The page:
CAREER ADVANCEMENT / JUN. 02, 2014
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How to Write a Book Review

A book review is an evaluation, critical analysis and description of the quality, significance and meaning of a book. It should place emphasis on the book’s content, authority and purpose.

There is no particular right way of writing a book review. Such reviews are very personal and present the reviewer’s opinions. Depending on the reasons for reviewing, a book review can be anything from 50 words up to 1500 words long.

The following are the steps to follow in writing a book review.  

1. Read the book

Before writing a book review, make sure you have read it comprehensively and that you understand its contents. Remember that you are not just writing a summary but a critical analysis. Check the table of contents to understand how the book has been organized. This will help you identify how the author’s ideas main ideas have been developed. Ask yourself questions such as:

  • Why did the author write the book?
  • What is the book’s general genre or field?
  • Who is the target audience?
  • Does the author use a formal or informal style?      

2. State the thesis and theme of the book

The theme refers to the topic or subject. It expresses a particular aspect of the general topic. The thesis refers to the author’s opinion about something important, the author’s generalization of the theme, the arguments the author wants to prove or the book’s philosophical conclusion. Express it in one declarative sentence without any figurative language.

3. Explain the technique of development i.e. how the author explains the thesis

Use specific quotations and references to support your remarks. Generally, authors use one of the following techniques, either exclusively or in combination.

  • Description – The author presents events and scenes in word pictures, offering details which appeals to the reader’s senses.
  • Narration – Here, the author gives an account of events, usually in chronological order. However, in fiction writing, the chronological order might not be used so as to enhance the plot. In narration, the emphasis is on telling a story as it happened.
  • Exposition – The author uses analysis and explanation to clarify an idea or present a subject. Exposition offers facts about an issue or a subject as impartially and as clearly as possible. The main aim is to explain.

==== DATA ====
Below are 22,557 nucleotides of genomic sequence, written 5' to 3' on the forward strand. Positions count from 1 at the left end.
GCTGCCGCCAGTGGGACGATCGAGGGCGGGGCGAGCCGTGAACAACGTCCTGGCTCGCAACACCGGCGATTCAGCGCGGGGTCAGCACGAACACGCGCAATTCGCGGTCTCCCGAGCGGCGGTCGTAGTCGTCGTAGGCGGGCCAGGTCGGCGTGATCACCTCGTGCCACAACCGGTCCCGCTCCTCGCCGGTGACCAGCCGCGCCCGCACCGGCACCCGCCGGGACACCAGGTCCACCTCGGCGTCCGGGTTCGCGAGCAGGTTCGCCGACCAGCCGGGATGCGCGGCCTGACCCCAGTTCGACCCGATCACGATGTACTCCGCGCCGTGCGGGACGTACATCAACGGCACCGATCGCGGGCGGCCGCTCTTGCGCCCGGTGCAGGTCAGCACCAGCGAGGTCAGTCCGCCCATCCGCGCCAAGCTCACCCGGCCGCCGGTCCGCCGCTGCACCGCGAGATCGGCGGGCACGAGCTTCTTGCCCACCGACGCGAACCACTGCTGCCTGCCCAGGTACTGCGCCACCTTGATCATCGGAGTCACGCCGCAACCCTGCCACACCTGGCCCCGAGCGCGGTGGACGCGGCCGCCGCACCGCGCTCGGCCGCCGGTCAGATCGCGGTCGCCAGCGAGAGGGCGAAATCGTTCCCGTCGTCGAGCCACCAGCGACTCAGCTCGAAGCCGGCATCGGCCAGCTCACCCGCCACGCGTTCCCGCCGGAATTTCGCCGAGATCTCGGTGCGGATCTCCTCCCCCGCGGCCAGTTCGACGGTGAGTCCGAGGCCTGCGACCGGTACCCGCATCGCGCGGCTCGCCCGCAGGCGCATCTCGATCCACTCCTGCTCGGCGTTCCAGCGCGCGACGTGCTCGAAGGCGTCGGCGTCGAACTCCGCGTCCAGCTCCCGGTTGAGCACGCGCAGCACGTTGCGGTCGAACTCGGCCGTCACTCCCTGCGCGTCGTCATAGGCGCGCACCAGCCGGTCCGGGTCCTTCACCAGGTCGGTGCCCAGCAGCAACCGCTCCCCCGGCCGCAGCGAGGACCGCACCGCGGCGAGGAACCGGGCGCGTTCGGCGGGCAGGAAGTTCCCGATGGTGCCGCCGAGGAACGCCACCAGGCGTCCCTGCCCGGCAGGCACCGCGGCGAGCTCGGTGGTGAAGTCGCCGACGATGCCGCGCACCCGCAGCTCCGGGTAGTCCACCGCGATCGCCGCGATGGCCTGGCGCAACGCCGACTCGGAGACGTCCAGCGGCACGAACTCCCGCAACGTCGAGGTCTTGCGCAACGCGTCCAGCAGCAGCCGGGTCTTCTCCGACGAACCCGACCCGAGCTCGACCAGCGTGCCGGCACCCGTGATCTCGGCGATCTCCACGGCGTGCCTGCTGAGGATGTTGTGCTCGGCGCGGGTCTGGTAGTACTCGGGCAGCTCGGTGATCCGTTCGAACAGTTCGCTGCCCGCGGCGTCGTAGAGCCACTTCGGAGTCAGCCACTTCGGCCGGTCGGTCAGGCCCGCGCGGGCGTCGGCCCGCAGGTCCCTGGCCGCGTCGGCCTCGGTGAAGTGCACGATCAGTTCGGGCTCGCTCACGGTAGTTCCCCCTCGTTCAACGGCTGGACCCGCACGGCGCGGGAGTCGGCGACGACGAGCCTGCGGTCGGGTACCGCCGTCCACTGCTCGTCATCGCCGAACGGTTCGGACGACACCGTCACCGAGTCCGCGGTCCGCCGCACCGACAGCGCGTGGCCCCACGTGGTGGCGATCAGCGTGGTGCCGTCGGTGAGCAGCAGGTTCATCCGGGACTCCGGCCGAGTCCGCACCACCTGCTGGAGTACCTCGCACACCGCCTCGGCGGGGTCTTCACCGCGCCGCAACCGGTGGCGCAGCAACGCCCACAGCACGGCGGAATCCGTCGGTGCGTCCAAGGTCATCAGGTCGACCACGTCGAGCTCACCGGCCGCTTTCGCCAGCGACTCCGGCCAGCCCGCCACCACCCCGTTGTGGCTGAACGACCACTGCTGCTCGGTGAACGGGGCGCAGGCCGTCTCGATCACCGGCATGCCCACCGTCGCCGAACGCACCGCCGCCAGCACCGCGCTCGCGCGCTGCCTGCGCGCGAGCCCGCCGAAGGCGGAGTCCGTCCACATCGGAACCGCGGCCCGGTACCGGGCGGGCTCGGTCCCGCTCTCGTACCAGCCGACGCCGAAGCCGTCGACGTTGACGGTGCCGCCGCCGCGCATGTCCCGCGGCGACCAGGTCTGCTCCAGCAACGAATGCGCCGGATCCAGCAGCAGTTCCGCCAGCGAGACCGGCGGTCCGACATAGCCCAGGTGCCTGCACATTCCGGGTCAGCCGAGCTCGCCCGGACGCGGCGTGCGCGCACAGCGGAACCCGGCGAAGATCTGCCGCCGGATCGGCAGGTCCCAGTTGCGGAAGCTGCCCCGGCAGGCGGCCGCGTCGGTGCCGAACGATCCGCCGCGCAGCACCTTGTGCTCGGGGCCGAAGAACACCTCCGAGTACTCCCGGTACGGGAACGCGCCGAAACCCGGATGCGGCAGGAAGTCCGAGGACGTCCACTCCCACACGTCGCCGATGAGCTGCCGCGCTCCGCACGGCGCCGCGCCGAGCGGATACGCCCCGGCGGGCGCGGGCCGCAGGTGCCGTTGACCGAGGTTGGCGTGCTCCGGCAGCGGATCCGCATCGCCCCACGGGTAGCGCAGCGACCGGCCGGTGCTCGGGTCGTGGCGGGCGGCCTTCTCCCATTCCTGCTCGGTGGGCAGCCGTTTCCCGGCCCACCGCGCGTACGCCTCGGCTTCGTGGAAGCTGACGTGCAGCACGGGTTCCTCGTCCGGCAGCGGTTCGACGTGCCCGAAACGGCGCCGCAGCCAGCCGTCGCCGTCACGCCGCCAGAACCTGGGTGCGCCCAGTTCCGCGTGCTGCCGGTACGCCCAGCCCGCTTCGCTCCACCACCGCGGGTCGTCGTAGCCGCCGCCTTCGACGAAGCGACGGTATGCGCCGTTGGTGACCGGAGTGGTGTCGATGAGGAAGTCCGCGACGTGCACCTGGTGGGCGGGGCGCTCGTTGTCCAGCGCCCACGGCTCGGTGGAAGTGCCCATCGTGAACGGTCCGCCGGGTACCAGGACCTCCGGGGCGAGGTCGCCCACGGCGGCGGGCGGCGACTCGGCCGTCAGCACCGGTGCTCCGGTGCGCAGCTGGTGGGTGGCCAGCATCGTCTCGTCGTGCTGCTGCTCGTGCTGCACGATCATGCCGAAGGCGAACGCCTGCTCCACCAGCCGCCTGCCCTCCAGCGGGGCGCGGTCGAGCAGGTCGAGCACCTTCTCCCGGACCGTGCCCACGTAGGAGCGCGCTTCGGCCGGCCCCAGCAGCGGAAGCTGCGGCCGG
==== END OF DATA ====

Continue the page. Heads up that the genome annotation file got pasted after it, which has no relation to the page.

• Argument – Here, the author applies tactics of persuasion to verify a truth or prove its falsity. The main aim is to convince the reader to believe or disbelieve something.

4. Evaluate the book

This is important aspect of learning how to write a book review. You need to evaluate the book for accuracy, interest, importance, thoroughness, objectivity and usefulness to the intended audience. Examine the author’s main opinions and arguments. Do you agree or disagree? Why? Analyze if any conclusions made can be logically derived from the evidence. Look at the issues raised and possibilities suggested by the book. What problems have been left unsolved and what has the author omitted? Compare the book with others written on similar subjects by different authors. Does the book refute previous opinions or is it just a reworking of earlier publications?

5. Critical Analysis

Critical analysis should comprise the bulk of a book review. Discuss whether the author handled the subject matter appropriately for the target audience. Critically analyze the concluding chapter. Is the author’s summary convincing? The following are some questions to consider.

  • Did the book achieve its purpose?
  • How has the book contributed to the field?
  • Was the subject matter handled objectively?
  • Is there omission of any evidence or facts?
  • Is there any data supporting the author’s thesis statement?
  • Can the data be interpreted in different ways?
  • Is the writing style effective and clear?
  • Does the book bring up topics or issues for discussion?

Writing a book review is a skill that can be easily learnt. If you follow the above mentioned points, you will be able to write great reviews in no time.

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